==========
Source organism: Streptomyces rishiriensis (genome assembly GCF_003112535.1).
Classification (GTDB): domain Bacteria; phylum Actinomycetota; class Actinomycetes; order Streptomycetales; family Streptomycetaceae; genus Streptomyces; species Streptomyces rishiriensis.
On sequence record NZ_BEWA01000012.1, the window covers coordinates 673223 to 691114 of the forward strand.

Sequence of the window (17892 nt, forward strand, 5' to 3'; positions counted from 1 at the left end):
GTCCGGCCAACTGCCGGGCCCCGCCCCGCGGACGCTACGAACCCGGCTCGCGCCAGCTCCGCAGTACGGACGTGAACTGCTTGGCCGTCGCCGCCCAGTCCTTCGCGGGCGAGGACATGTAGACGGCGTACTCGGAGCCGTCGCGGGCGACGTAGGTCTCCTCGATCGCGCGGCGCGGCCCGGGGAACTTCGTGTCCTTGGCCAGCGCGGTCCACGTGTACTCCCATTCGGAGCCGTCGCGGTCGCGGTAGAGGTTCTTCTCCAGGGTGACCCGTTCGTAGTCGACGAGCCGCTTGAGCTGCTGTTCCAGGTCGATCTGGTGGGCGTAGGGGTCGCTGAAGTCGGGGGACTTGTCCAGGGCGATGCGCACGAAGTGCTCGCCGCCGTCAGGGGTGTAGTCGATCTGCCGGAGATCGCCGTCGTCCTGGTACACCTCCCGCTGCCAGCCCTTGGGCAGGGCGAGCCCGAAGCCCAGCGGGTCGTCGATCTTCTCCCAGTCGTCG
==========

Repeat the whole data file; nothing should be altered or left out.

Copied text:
Source organism: Streptomyces rishiriensis (genome assembly GCF_003112535.1).
Classification (GTDB): domain Bacteria; phylum Actinomycetota; class Actinomycetes; order Streptomycetales; family Streptomycetaceae; genus Streptomyces; species Streptomyces rishiriensis.
On sequence record NZ_BEWA01000012.1, the window covers coordinates 673223 to 691114 of the forward strand.

Sequence of the window (17892 nt, forward strand, 5' to 3'; positions counted from 1 at the left end):
GTCCGGCCAACTGCCGGGCCCCGCCCCGCGGACGCTACGAACCCGGCTCGCGCCAGCTCCGCAGTACGGACGTGAACTGCTTGGCCGTCGCCGCCCAGTCCTTCGCGGGCGAGGACATGTAGACGGCGTACTCGGAGCCGTCGCGGGCGACGTAGGTCTCCTCGATCGCGCGGCGCGGCCCGGGGAACTTCGTGTCCTTGGCCAGCGCGGTCCACGTGTACTCCCATTCGGAGCCGTCGCGGTCGCGGTAGAGGTTCTTCTCCAGGGTGACCCGTTCGTAGTCGACGAGCCGCTTGAGCTGCTGTTCCAGGTCGATCTGGTGGGCGTAGGGGTCGCTGAAGTCGGGGGACTTGTCCAGGGCGATGCGCACGAAGTGCTCGCCGCCGTCAGGGGTGTAGTCGATCTGCCGGAGATCGCCGTCGTCCTGGTACACCTCCCGCTGCCAGCCCTTGGGCAGGGCGAGCCCGAAGCCCAGCGGGTCGTCGATCTTCTCCCAGTCGTCG